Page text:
Using Colour Psychology To Establish Your Brand
Whether we are aware of it or not, a lot of marketing is done at the subliminal level. The way colours, shapes, sounds and even smells make us feel can be used by your brand to provoke a certain response. When asked to “go to your happy place,” the majority of us would imagine a babbling brook, calm field, beach oasis or maybe even a calming waterfall. It is very rare for someone to imagine a room with a bright red flashing light or a pitch-black cave. The reason behind this is Colour Psychology, in that each colour elicits a specific emotion in us. Would fire engines or ambulances have the same effect if they were a delicate pink or gentle mauve? Let’s explore how these 7 popular hues can be used to establish a more concrete brand.
Red is the colour of urgency or call to action. The business plan of McDonald’s, for example, is contingent on getting consumers in and out as fast as they can, which is why they heavily feature red. Contrast this fast-food experience with fine dining and a slow sit-down restaurant to really see what we mean. Red is also the colour used for sales (think Target or Boxing Week Sales) because it wants the consumer to take immediate action and it emphasizes that the sale is time-sensitive and ending soon – so hurry!
If you gather a group of people in the room and ask them their favourite colour, chances are many of them will say blue. Science has found that not only do people like blue, but that blue is the most “trusted” colour, which is why it is so popular in branding. If you take a look at your credit or banking card, chances are it is blue because we want to trust our financial institution (think MasterCard or Capital One). Studies have also suggested that men tend to trust products more that feature blue in the branding, which is why a lot of products for men are branded with blue. Blue is also used to establish peace and calm in consumers.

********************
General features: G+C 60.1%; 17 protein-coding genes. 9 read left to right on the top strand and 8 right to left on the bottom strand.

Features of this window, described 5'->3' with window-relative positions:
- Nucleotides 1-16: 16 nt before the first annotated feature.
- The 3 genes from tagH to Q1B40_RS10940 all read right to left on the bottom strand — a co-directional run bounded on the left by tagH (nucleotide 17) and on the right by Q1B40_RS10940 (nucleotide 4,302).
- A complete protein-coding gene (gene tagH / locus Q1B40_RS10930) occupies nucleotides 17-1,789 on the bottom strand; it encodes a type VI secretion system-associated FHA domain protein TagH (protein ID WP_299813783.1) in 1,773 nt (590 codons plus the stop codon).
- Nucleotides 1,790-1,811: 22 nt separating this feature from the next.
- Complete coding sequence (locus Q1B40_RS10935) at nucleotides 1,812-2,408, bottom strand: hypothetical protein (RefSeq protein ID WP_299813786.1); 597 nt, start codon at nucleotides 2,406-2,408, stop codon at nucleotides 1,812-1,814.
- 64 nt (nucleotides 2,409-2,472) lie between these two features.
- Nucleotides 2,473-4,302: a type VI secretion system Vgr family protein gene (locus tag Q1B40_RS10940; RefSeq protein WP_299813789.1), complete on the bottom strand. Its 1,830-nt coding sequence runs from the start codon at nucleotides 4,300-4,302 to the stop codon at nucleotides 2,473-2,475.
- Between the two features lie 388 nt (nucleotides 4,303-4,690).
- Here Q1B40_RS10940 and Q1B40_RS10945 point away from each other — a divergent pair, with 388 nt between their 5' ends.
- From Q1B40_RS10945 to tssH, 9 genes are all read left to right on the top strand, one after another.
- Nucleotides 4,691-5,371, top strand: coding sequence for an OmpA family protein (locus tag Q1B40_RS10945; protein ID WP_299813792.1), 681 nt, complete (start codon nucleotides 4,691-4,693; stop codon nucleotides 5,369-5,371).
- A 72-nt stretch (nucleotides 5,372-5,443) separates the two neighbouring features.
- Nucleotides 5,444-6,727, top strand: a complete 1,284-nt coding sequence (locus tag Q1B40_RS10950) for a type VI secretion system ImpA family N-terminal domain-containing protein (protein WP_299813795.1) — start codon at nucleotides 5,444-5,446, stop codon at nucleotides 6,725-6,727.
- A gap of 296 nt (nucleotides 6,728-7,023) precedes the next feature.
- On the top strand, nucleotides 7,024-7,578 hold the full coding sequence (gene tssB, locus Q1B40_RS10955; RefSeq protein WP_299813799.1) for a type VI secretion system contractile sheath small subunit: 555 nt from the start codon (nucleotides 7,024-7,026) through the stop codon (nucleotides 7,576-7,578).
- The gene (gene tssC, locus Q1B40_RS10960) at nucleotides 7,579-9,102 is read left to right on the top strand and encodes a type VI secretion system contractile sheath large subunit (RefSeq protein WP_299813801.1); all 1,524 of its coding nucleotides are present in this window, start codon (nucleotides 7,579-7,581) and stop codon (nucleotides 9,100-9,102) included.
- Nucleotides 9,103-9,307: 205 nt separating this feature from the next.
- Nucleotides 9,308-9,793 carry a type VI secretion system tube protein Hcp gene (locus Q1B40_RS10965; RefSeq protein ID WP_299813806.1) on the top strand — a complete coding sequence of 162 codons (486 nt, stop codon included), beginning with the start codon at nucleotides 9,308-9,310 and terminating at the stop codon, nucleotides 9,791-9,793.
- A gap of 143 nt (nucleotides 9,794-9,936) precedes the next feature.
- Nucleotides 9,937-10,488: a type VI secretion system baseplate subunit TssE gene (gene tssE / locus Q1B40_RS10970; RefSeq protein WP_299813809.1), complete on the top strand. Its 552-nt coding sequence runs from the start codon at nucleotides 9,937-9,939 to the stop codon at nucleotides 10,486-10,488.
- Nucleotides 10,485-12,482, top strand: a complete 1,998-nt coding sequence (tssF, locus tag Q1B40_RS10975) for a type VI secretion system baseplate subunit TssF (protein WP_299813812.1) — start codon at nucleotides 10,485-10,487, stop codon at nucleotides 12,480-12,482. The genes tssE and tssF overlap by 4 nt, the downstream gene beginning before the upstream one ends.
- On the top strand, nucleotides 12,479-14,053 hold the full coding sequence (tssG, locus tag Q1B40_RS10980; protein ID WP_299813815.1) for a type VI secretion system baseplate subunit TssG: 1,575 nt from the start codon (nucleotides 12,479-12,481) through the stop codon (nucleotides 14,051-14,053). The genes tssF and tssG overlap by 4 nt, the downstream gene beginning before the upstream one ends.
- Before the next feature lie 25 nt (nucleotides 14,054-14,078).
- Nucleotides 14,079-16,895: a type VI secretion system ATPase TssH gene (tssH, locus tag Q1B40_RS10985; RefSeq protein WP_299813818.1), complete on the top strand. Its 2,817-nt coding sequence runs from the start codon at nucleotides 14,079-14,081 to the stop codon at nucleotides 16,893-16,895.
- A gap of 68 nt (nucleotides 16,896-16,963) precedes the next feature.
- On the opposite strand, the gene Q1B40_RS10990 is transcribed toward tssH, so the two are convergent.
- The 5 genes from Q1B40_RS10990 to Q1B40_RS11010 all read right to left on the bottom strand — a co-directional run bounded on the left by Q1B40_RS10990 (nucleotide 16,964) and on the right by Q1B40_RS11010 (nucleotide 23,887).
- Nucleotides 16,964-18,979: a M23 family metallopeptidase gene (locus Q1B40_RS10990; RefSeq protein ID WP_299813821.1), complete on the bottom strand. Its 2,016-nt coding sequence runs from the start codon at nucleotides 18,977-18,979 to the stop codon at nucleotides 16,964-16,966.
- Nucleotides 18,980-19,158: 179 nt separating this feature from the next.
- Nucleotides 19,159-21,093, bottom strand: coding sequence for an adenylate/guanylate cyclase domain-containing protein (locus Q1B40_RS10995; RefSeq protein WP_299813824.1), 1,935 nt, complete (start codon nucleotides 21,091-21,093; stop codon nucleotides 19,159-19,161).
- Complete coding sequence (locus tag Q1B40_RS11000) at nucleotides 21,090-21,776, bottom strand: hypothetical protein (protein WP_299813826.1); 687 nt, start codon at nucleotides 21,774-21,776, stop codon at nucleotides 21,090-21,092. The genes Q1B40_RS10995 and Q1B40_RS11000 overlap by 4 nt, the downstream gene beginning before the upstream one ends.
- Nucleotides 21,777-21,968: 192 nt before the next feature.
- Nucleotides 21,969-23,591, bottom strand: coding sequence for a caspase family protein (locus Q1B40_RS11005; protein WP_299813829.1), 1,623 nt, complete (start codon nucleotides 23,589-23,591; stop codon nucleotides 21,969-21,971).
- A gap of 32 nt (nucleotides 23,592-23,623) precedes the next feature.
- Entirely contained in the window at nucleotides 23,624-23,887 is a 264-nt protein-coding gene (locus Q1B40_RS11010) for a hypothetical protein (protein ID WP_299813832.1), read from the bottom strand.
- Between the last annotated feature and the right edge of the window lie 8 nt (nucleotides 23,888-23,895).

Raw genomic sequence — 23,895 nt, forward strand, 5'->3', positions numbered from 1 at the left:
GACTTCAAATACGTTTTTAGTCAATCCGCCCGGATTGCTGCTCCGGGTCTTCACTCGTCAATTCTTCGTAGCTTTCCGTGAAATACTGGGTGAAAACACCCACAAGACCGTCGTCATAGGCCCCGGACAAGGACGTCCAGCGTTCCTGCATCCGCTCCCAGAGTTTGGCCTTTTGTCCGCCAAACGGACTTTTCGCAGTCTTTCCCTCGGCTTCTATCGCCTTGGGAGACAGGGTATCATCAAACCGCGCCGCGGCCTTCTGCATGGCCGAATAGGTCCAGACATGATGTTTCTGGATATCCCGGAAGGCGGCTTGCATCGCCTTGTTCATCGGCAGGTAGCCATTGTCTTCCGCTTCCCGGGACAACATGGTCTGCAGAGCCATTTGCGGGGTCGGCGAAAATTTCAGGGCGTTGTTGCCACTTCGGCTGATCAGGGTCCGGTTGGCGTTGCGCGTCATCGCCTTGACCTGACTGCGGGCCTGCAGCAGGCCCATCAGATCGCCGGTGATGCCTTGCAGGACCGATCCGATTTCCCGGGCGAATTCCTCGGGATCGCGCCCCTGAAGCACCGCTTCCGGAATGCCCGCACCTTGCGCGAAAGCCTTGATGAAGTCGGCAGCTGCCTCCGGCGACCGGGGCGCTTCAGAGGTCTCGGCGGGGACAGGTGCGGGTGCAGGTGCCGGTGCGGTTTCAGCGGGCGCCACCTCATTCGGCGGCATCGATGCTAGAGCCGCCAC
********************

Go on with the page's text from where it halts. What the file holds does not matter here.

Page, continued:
We associate green with the environment, so it is often used for products that represent nature and healing. Many grocery stores use green in their branding, such as Whole Foods or Sobeys because they want to align themselves with having organic products. Green can also be associated with money, so many financial institutions and insurance companies will also use green (think Desjardins).
Purple is the colour of royalty. If you want to portray your brand as being luxurious, purple is a good option; think Hallmark with their crown logo or Purdys and their deep, rich chocolates.
While technically not a colour, we tend to associate black with power, stability and confidence. It can be difficult to use in branding because black is so dark, but many clothing companies will use it as it is viewed as timeless and therefore does not become outdated easily.
White again is technically not a colour, but is popular in marketing as it evokes the feeling of purity, cleanliness, safety and simplicity. is most commonly used by soap and cleaning companies, think Dove, bleach products, etc.
Gray can be tough in branding because it elicits two contradictory emotions. On one hand, we associate gray with wisdom (think a wise man with a long grey beard or a clever wizard), but it can also provoke feelings of loneliness and depression (think dark grey skies or a concrete sidewalk). We recommend using grey with a splash of colour to keep things light!
At the end of the day, these are just suggestions and helpful tips you can follow when “colouring” your brand. The most important part of your brand remains that it is authentic to you and that it resonates with the values you have established for your brand.
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